Shortly after President Donald Trump signed executive actions to advance the approval of the Keystone XL and Dakota Access oil pipelines, Oberlin’s Lisa Kavanaugh drove to Pittsburgh to voice her concern about the industry.
She joined around 30 people from Ohio, Pennsylvania, and beyond who protested the 2017 Marcellus-Utica Midstream Conference, which took place Jan. 25 at the David L. Lawrence Convention Center in Pittsburgh.
“We decided this was a great place for us to share our dissatisfaction with the industry as a whole, for the pipelines and the lack of movement toward a renewable source of energy for our nation,” Kavanaugh said.
The protest wasn’t aimed at shutting down the industry, which Kavanaugh admits isn’t a realistic goal right now.
“I went with the hopes of having a conversation with some of the delegates there,” she said. “I wanted to see what they were thinking and have an intelligent conversation with them about the real possibilities of replacing old pipelines that are breaking every day.
“We weren’t looking to destroy the entire industry. We know we can’t stop it all at once.”
The delegates weren’t anxious to have such conversations, though, according to Kavanaugh.
“A few of the delegates did speak to us as they walked by,” she said. “We were mostly invisible to them when they walked by but most that did talk to us were sarcastic.”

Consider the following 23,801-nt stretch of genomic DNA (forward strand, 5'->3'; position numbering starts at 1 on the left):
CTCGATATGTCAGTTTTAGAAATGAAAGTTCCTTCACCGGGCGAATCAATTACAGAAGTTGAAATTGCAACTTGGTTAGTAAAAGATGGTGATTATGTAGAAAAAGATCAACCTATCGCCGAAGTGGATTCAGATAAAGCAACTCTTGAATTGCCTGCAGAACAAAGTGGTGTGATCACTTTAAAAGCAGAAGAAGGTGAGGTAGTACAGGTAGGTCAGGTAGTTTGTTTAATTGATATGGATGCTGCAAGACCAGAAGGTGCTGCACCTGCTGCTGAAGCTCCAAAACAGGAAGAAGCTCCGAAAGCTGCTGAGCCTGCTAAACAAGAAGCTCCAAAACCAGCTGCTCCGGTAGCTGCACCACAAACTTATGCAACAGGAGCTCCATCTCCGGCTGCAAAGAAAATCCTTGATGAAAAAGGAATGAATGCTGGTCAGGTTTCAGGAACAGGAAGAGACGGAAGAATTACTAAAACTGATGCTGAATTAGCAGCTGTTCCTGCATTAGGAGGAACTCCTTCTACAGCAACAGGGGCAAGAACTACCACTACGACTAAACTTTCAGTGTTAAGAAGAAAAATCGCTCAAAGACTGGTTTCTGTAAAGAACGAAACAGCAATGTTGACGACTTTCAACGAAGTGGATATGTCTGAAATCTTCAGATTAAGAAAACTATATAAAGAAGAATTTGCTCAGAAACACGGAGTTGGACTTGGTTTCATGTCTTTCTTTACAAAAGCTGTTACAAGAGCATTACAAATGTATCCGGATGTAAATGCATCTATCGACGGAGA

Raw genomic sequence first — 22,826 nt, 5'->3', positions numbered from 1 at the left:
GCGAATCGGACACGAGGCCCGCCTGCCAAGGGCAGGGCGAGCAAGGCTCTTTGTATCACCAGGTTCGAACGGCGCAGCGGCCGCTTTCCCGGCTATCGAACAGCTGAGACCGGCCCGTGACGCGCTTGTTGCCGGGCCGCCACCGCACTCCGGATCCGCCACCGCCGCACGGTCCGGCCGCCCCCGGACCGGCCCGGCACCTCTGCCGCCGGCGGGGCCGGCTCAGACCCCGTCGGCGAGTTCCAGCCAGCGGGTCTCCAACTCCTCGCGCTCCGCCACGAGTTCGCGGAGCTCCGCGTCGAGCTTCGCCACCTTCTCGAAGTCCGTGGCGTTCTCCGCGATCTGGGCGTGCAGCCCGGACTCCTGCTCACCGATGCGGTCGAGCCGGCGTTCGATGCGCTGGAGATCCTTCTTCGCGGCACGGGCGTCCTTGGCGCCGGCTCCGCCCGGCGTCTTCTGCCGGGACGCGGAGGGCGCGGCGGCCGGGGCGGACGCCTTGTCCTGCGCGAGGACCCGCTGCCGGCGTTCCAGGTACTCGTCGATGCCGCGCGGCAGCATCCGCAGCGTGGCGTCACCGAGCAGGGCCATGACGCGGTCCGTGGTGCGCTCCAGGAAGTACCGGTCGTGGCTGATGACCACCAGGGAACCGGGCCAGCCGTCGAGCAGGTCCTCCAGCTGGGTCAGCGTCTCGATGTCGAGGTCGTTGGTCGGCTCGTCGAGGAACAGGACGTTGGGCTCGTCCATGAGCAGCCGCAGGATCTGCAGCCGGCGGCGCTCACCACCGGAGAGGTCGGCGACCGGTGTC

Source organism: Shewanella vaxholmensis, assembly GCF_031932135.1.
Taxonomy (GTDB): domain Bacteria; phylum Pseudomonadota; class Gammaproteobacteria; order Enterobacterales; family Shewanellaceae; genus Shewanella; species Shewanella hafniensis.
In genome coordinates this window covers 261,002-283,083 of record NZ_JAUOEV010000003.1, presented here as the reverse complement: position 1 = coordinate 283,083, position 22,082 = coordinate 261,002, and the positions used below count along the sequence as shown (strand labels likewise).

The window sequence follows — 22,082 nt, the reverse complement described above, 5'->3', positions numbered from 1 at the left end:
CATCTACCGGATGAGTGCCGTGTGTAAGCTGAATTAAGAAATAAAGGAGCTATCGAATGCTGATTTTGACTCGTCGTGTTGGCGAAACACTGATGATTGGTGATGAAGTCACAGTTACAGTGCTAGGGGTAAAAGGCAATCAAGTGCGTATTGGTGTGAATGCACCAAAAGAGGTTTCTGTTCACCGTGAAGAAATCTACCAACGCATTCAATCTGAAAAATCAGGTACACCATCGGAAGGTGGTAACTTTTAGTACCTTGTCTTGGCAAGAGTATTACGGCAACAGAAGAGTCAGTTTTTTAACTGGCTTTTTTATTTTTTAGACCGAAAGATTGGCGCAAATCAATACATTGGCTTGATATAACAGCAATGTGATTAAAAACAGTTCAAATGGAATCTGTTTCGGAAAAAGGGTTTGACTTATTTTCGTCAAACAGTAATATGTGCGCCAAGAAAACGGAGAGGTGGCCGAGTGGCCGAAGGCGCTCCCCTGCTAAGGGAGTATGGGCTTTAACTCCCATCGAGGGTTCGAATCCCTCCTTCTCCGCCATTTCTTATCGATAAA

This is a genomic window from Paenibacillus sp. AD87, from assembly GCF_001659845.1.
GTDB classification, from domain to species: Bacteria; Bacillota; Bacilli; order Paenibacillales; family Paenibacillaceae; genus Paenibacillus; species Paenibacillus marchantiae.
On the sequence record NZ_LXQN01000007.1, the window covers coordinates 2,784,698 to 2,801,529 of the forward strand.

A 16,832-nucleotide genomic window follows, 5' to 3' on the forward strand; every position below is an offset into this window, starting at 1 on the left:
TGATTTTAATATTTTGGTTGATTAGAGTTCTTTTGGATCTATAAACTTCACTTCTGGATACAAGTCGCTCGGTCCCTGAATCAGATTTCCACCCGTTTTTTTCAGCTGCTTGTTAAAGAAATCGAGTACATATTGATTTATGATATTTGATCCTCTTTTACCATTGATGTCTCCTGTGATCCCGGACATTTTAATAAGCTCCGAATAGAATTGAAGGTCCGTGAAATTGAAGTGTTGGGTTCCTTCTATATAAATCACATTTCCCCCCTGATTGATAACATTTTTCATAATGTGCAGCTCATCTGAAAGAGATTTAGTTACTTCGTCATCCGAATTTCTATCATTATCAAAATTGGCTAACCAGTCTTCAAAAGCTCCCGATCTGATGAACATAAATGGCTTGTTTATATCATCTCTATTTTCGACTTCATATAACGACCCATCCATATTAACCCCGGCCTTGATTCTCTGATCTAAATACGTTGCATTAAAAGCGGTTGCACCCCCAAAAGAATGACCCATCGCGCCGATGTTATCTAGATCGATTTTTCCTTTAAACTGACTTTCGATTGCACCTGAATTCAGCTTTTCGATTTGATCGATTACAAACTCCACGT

One of the delegates did stop to speak with Kavanaugh and the protestors: “He told us ‘I hope I’m out of a job, because I work for this industry and know it’s going to end. I want to be on the side that goes green, because that’s where the money is going to be.’
“(He) was very clear in saying that the pipelines have gone way beyond their expected lifetime of 50 years. He said if they’re not replaced there’s going to be more bursting pipelines.”
The Marcellus-Utica Midstream Conference aimed to gather midstream operators, upstream producers, analysts, and leading service companies in Pittsburgh to examine midstream challenges, according to a press release from the organizers. It also focused on “identifying new markets emerging for Applalachia’s bounty of natural gas.”
Speakers at the conference included executives from several companies, including the Williams Companies, Blue Racer Midstream, Stonehenge Entergy Resources, and DTE Gas Storage and Pipelines.
“The industry seems to know all (about the problems with the pipelines), but it doesn’t seem to care,” Kavanaugh said. “Because of that, the people are going to suffer. If they want to keep the industry alive, they can do that by replacing the existing pipelines.”
Scott Mahoney can be reached at 440-775-1611 or @sm_mahoney on Twitter.